To sign up for an account, students must share their schedules and transcripts with the website. Then, the gambling starts.
After deciding how well they expect to do in a course, students contribute money towards an “incentive,” while Ultrinsic coughs up the rest. If they get the grade they expected, then they win the full incentive. If not, they lose it all.
(And for cynics and underachievers among us, the website also offers grade insurance.)
President Jeremy Gelbart and CEO Steven Wolf argue that Ultrinsic isn’t an online gambling service, but rather, for investments.
“The students have 100 percent control over it, over how they do. Other people’s stuff you bet on—your own stuff you invest in,” Wolf told the Washington Post.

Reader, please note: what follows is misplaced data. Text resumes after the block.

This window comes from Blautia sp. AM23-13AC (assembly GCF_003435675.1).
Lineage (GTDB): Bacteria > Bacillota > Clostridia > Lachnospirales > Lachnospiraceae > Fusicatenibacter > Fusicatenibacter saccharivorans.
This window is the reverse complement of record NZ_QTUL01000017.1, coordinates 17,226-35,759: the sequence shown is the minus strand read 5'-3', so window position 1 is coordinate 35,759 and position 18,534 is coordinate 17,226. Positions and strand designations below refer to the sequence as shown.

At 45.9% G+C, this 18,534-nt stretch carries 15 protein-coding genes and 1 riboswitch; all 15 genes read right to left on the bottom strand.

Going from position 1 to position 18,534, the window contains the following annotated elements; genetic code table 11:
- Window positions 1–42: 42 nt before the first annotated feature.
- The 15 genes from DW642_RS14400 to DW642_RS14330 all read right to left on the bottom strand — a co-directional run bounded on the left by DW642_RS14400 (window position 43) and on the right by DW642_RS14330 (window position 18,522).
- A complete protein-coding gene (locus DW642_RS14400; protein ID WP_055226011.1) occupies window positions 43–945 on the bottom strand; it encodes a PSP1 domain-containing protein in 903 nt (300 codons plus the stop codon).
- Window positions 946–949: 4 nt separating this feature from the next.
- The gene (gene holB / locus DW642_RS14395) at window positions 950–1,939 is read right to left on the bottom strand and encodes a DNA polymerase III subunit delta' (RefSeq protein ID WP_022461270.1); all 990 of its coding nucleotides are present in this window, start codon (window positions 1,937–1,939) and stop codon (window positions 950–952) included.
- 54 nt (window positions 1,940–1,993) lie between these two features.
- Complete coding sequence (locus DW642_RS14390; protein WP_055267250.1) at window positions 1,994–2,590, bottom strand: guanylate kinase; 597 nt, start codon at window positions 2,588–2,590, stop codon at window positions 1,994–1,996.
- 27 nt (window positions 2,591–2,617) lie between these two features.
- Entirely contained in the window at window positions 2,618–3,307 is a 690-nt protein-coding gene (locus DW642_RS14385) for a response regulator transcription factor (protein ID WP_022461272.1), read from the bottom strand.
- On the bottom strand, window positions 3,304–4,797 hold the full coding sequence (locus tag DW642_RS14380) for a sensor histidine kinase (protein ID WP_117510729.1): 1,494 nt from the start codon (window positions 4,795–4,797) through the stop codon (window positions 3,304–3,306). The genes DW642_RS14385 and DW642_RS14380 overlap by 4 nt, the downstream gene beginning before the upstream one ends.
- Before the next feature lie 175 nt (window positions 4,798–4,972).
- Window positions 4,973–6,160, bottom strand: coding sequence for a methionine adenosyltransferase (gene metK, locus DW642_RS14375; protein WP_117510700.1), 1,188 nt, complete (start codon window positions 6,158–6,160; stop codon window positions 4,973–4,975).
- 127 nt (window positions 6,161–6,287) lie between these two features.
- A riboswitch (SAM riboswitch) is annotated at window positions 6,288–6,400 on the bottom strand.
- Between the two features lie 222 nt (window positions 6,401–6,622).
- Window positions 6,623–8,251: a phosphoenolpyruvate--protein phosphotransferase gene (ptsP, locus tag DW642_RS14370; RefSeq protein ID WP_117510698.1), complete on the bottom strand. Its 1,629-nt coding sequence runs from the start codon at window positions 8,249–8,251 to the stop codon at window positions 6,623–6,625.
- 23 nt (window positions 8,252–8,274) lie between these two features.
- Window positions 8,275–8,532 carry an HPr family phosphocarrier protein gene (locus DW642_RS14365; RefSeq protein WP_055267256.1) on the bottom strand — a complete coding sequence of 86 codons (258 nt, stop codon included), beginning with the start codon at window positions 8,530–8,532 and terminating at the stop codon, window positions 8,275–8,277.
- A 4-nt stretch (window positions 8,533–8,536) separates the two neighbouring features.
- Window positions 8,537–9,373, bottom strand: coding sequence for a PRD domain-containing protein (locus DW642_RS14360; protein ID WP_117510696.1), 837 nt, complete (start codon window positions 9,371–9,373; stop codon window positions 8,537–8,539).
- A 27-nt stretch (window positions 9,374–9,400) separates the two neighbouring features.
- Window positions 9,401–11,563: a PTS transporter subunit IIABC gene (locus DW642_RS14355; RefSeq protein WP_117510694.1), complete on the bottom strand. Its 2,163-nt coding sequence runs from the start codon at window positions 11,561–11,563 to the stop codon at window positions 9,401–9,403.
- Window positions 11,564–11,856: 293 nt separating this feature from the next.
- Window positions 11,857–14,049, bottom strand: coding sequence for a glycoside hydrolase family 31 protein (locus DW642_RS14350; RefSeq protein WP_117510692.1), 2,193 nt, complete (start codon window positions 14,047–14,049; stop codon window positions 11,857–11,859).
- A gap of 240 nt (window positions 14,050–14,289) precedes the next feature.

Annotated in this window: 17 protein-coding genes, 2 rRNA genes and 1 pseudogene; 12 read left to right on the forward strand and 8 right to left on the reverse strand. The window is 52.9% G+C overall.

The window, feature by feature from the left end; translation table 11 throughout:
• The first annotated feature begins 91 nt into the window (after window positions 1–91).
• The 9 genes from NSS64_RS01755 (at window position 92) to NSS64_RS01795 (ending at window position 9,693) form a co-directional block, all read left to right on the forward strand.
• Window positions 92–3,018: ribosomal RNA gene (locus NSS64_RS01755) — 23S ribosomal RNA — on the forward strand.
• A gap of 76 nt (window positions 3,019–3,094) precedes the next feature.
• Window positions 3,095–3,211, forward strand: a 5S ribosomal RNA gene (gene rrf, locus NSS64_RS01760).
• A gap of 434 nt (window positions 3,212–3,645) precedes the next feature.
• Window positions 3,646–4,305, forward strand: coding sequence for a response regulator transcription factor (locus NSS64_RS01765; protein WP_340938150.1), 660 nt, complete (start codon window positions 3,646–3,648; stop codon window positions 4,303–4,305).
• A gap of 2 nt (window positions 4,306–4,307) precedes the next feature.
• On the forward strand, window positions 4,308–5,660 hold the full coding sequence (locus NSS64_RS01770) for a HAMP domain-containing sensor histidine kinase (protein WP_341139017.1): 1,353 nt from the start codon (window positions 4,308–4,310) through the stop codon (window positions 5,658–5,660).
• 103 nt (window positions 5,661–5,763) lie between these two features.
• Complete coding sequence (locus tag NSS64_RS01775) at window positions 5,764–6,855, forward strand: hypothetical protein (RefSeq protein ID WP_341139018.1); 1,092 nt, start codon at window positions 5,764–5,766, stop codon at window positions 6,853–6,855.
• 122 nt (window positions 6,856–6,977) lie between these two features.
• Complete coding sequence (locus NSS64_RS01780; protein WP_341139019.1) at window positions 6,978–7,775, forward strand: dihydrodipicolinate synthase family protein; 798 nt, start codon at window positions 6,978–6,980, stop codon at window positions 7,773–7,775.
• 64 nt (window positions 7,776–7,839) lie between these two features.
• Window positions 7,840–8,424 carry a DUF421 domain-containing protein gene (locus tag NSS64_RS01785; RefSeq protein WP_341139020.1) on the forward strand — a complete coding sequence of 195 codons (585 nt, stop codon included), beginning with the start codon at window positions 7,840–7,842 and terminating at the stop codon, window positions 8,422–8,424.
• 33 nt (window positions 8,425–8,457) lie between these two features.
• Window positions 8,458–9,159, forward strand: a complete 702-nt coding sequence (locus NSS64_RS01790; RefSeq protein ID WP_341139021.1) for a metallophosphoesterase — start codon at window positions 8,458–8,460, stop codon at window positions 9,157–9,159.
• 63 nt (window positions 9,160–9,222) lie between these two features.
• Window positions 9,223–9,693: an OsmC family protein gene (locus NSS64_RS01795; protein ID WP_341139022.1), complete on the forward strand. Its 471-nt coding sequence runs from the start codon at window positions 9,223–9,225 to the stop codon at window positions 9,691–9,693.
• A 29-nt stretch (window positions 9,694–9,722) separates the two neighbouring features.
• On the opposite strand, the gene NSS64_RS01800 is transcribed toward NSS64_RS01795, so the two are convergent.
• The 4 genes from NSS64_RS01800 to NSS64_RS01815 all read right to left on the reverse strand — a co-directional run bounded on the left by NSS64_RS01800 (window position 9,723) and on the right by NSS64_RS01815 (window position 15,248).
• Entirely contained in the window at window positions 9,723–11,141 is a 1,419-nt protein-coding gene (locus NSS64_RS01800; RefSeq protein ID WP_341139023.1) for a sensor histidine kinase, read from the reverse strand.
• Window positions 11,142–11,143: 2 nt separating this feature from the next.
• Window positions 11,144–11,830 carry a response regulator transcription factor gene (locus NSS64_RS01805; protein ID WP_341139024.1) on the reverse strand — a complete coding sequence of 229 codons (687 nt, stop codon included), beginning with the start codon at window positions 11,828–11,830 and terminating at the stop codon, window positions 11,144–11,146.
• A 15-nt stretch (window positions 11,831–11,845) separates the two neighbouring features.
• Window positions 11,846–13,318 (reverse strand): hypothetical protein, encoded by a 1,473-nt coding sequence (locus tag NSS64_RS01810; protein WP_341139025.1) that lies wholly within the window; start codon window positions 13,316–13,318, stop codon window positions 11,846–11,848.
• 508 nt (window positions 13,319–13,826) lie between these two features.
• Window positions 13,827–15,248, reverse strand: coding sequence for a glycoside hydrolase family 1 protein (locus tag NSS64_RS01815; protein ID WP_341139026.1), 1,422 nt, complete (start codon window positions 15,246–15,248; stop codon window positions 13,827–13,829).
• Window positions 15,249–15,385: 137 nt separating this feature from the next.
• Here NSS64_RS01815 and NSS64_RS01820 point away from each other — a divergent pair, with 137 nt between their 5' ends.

The co-founders, who recently graduated from college, also believe that the website encourages students to improve their grades.
“Students like learning, but it’s work,” Gelbart told the Philadelphia Inquirer. “People want to see an immediate payoff for that hard work.”
Although the University Code of Conduct does not explicitly mention gambling, Director of Media Relations Andy Pino wrote in an email, “The university will handle any issues that may arise through our policies as appropriate.”